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Gear Guide 2012: Montane Trojan/Athena Shell

If it's breathability you want, it's the Trojan/Athena that you need.
gg12_Montane_Trojan_445x260Montane Trojan/Athena (Courtesy Photo)

[most breathable]

“Simply the best combination of maximum weather protection with maximum breathability I’ve tried,” reports a tester. Others echoed the sentiment after comfortably braving fire-hose rainstorms in Olympic National Park, snow squalls in Colorado’s Mt. Evans Wilderness, and freezing fog in the North Cascades with the Trojan (women’s version is the Athena).

The ultrabreathable shell, made with an eVent membrane, bested all others on multiday excursions in Mt. Rainier, North Cascades, and Olympic National Parks. “I kept expecting to sweat out while huffing and puffing in clammy rain up a brutal ridge, but there was only a little dampness at the small of my back against the pack,” says one especially hot-blooded tester. The superior breathability is not due to the fabric alone; it’s enhanced by the jacket’s athletic, streamlined design, which has no excessive flaps or extra pockets to interfere with moisture transfer.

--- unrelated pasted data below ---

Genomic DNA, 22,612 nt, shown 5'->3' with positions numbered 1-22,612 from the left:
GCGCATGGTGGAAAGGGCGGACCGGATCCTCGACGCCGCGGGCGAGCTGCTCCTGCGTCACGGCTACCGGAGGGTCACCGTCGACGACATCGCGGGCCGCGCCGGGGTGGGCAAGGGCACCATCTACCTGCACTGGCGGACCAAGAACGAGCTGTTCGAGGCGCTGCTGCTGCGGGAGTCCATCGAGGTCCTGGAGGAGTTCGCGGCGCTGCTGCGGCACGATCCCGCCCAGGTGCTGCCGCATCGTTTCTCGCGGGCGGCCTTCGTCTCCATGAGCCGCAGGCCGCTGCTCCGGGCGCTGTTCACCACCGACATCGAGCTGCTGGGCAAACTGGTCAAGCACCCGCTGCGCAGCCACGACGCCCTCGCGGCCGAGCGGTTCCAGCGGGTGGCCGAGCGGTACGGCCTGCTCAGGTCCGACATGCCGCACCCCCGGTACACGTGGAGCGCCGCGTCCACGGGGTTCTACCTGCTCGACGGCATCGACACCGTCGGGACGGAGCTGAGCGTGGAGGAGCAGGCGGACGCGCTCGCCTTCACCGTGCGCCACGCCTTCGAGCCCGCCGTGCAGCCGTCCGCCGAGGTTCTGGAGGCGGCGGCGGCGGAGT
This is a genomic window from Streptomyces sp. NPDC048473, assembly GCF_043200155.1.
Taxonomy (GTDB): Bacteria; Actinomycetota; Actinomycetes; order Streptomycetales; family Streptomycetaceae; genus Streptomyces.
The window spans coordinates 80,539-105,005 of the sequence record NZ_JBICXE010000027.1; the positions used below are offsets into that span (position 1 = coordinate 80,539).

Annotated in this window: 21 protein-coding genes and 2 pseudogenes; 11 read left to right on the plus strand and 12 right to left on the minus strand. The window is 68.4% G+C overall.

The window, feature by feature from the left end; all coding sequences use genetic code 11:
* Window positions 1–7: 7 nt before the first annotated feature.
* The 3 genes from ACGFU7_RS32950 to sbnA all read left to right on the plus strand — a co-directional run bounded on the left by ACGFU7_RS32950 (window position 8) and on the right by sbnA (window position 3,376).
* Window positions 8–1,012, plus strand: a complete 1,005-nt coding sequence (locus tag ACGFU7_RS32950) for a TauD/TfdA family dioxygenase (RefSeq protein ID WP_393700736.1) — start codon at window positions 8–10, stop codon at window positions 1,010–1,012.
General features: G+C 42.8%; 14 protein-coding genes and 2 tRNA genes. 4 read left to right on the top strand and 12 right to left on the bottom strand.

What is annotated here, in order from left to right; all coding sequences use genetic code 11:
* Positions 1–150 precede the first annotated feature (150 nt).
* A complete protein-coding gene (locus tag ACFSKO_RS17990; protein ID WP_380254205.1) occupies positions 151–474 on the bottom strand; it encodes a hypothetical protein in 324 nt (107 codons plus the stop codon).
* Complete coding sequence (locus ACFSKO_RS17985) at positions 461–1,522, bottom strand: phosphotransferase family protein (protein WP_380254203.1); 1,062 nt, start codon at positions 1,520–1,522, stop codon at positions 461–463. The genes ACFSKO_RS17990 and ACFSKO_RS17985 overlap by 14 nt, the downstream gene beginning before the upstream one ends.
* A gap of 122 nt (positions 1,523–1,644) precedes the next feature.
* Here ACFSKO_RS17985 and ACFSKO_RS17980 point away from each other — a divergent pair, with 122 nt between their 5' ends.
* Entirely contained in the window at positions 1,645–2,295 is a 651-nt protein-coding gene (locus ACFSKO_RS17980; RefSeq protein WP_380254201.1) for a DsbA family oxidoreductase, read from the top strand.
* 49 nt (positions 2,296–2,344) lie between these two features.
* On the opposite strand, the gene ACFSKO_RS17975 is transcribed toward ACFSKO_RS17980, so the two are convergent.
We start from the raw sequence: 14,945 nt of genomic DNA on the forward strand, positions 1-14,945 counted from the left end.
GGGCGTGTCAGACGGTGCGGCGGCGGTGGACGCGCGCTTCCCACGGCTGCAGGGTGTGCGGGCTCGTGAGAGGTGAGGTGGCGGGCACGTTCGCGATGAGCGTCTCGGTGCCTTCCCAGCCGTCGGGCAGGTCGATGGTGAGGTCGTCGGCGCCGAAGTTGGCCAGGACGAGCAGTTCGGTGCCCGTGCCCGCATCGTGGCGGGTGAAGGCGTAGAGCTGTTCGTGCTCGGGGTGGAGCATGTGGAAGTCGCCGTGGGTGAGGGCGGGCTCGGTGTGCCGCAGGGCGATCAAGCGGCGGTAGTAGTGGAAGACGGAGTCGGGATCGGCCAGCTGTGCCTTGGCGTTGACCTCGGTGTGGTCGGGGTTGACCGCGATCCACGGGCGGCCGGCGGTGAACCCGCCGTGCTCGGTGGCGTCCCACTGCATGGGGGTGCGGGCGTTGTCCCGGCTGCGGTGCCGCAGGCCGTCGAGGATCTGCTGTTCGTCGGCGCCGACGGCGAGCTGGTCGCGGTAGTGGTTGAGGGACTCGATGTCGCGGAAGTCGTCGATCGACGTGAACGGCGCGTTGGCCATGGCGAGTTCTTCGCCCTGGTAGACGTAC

Testers also praised the articulated arms, which enabled unencumbered movement for scrambling and self-belaying on snow slopes in Washington’s Glacier Peak Wilderness. Two large chest pockets carry snacks or folded maps and provide additional venting; testers never complained about the lack of pit zips. A slim, bendable wire in the brim let testers adjust the rollaway hood without forming a rain-catching lip, and simple drawcords make one-hand volume adjustment a snap (there’s room for a climbing helmet, but only just).

Gripes: Extra-crinkly fabric means the jacket “rattles like a trash bag,” and long-limbed testers complained the sleeves were a bit short. And it’s not cheap. $449/$419 (w’s); 12.7 oz.; montane.co.uk

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